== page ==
While most Louisianans will win from looming federal income tax reform, perhaps the biggest winner will be Democratic Gov. John Bel Edwards.
The Republican-led Congress, with President Donald Trump, before the year ends almost certainly will enact a tax reform package that should bring holiday cheer to Louisiana federal taxpayers. Although some details need clarification, it will feature broad and significant rate reductions for corporations with smaller ones for individuals. However, households likely will see a doubling of the standard deduction, and individuals running unincorporated businesses should see a reduction in taxes, too.
Certainly, the shot in the arm the economy receives from freeing money for the private sector will help a state still struggling to recover from lower energy prices over the past few years. Worse, the policies of Trump's predecessor, Barack Obama, which produced the weakest non-recessionary economic growth and lowest workforce participation rates in many years, have continued to weigh on Louisiana and the entire nation, producing barely any growth in median family income over the past decade.
State elected officials will find an additional present under their trees. Because of rate reduction and raising the standard deduction, the state will reap more in tax revenues.
Since Louisiana allows a state income tax deduction, both for households and corporations, for federal taxes paid and excess federal itemized deductions, the reforms will result in fewer total dollars paid to the federal government or claimed as excess deductions, meaning fewer dollars forgone by the state. On top of this, higher paychecks and profits from the economic growth unleashed will pad state coffers.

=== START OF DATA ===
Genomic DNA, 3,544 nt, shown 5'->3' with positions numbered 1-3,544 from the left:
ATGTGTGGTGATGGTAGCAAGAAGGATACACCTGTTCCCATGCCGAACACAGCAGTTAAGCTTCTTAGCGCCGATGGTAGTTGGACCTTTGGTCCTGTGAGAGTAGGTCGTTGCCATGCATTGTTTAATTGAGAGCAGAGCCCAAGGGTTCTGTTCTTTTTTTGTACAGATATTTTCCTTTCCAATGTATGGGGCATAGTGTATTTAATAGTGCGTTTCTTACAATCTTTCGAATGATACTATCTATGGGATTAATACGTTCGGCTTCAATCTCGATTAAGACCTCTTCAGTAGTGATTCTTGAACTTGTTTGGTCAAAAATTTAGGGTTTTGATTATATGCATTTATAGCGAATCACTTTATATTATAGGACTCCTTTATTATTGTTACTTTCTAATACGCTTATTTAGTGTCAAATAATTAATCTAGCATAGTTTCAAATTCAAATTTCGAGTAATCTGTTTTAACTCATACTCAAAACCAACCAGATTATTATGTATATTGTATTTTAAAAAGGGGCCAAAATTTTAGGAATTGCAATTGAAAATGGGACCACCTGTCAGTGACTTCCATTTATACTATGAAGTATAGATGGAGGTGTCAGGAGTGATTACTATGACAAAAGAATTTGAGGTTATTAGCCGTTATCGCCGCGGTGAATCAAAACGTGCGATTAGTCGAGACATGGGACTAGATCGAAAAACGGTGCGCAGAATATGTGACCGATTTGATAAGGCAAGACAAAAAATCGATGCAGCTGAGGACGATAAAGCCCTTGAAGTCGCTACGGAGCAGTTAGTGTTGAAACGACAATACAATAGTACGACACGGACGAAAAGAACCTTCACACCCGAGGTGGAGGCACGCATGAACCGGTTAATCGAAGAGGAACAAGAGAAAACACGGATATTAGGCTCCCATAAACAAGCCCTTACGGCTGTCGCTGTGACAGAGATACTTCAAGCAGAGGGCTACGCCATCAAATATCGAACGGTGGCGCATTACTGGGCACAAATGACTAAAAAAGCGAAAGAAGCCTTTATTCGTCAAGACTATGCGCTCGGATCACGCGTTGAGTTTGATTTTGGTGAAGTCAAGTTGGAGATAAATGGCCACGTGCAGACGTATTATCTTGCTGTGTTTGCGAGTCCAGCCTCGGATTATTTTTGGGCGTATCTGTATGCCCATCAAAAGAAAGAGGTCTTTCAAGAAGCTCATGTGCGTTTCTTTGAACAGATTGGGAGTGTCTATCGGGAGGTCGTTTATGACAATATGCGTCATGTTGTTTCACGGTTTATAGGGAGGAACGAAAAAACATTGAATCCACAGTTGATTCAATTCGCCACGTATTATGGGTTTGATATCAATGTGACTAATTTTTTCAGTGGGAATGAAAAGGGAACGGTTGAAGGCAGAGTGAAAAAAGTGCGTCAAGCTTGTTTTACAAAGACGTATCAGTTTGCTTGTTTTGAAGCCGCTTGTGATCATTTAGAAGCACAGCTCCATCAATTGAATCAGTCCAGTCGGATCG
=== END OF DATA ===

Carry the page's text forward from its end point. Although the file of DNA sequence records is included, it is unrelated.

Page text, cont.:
Before passage, hopefully lawmakers will jettison one counterproductive part. A proposal to tax the full value of university graduate assistantships, which includes tuition and other fee waivers currently exempt, would increase costs dramatically for students who take these positions, placing too great of a burden on many.
By contrast, a measure that removes deductibility of money given to university athletic foundations corrects a long-standing perverse incentive built into the tax code. Louisiana State University pioneered this tactic by charging many who buy tickets to football or other sports an extra fee, a “seat license,” that the buyer could write off.
Recently, LSU System President F. King Alexander and Athletic Director Joe Alleva engaged in a hyperventilating contest over removal of this tax break, predicting the change would not only doom fundraising efforts but also pare athletic offerings. They additionally pointed out how the athletic department kicks back millions of dollars annually to academics.
Forgetting for the moment that probably almost none of the minority of spectators who itemize their taxes would stop attending events without deductibility, LSU could simply send seat license money to its academic foundation, thus maintaining deductibility, and then from that pot fund athletic scholarships and facilities. This also would cut out the middleman of athletics funding academics.
Not everybody can win whenever the tax code changes, with a few filers who take some big and/or unusual deductions perhaps paying more. But, on the whole, the proposed changes in general would allow Louisianans and businesses to earn more, keep more of what they earn, and ease pressure on state finances.
That should put voters in a good mood, and they’ll enjoy it even more if lawmakers and Edwards discover from the reform they can craft a balanced budget with little or no tax increases. Happy voters like that would become more likely to re-elect incumbents like Edwards, whose iffy chances at another term jump markedly if he can avoid renewing the sales tax hike due to expire in mid-2018 or raising any other taxes.
Jeff Sadow is an associate professor of political science at Louisiana State University-Shreveport, where he teaches Louisiana government. He is author of a blog about Louisiana politics, www.between-lines.com, where links to information in this column may be found. When the Louisiana Legislature is in session, he writes about legislation in it at www.laleglog.com. Follow him on Twitter, @jsadowadvocate or email email@example.com. His views do not necessarily express those of his employer.